Parkinson’s disease
Jose Hernandez
Wharton County Junior College
This paper aims to thoroughly describe the chronic progressive neurodegenerative movement disorder, known as Parkinson’s disease. This papers reveals the onset and contributing factors to Parkinson’s disease and how it affects the development of an individual cognitively/ intellectually, emotionally, and socially. Although there is not a cure for Parkinson’s disease, treatment methods for alleviating physical symptoms are shown below. In terms of statistics, this paper contains information in the following areas: male and female ratio, ethnicity ratio, and age ratio. Description/onset of Parkinson’s disease
Parkinson’s disease is a chronic progressive neurodegenerative movement disorder characterized by a profound and selective loss of nigrostriatal dopaminergic neurons (David, Steven, Xiao-Ke, 2009). In other words, different cells degenerate causing many systems to be affected. With Parkinson’s disease, the area that is substantially affected is the Substantia Nigra. Roughly 50% of the neurons that produce dopamine in the Substantia Nigra have degenerated before motor symptoms can occur. Dopamine is the neurotransmitter that allows neurons to communicate to produce large/fine body movements. Since neurons are amitotic and Parkinson’s disease targets those cells, this can cause people to slowly lose control of body movement.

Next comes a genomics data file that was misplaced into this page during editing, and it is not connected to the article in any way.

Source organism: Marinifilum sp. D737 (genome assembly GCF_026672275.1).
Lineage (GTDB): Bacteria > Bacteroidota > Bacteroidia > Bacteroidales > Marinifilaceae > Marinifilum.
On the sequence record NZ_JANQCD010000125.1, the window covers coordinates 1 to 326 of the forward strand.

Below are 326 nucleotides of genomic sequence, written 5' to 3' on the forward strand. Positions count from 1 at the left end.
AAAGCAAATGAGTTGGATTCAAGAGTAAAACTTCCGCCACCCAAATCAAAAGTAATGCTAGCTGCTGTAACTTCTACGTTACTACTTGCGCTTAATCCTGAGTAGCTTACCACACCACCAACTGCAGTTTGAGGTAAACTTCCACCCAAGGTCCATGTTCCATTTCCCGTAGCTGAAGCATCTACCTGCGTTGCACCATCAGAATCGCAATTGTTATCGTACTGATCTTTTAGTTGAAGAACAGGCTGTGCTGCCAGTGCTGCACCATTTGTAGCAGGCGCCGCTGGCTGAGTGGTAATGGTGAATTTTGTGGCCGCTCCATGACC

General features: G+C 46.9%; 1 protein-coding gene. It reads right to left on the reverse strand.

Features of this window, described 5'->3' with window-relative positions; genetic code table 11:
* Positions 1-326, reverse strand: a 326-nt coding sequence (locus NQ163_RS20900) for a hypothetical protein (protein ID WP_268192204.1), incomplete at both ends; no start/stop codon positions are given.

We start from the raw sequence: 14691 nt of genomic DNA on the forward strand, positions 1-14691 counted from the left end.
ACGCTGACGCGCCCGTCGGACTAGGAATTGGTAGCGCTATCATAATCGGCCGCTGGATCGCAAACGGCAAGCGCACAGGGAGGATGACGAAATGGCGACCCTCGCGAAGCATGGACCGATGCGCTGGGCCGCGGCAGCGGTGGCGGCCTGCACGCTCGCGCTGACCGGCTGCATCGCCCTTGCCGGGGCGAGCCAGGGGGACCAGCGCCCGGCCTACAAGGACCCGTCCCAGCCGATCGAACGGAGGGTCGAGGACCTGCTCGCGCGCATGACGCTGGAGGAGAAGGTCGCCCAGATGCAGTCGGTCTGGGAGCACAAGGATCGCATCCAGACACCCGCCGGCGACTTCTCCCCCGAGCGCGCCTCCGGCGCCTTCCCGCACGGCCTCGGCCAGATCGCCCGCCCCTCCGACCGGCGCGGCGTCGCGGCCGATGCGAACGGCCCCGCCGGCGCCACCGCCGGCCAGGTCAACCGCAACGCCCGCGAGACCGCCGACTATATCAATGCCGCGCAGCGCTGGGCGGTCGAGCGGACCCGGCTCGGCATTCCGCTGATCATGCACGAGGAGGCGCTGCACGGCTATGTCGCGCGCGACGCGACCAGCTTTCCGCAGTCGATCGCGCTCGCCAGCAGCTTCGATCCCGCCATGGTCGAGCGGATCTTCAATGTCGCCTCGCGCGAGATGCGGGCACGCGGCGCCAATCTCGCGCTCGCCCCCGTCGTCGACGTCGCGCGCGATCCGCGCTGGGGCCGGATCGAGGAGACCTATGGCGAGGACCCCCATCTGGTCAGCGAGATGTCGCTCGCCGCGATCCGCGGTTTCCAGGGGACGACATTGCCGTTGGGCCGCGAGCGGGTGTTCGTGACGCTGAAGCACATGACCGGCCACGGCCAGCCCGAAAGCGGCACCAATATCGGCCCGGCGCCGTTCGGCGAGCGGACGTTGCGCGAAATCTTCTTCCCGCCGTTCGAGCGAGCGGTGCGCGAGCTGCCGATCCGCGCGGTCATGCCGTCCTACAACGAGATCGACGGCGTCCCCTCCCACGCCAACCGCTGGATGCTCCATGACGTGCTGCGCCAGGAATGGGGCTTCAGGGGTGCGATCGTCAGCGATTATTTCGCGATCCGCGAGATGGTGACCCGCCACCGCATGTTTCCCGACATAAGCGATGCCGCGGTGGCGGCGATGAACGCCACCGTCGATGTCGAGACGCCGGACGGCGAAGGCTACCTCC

Contributing factors
The cause of Parkinson’s disease still remains unknown, however, recent findings show abnormal development in the substantia nigra. Lewy bodies that consist of damaged proteins affect the neurons on the substantia nigra (Sotirios, Rose, Todd, 2013). This may be related to the abnormal gene found in Parkinson’s disease as a result of the damaged and aged proteins inside neurons. Also, certain toxins can cause Parkinson’s disease. External or internal toxins may selectively destroy the dopaminergic neurons, causing…

Parkinson’s Disease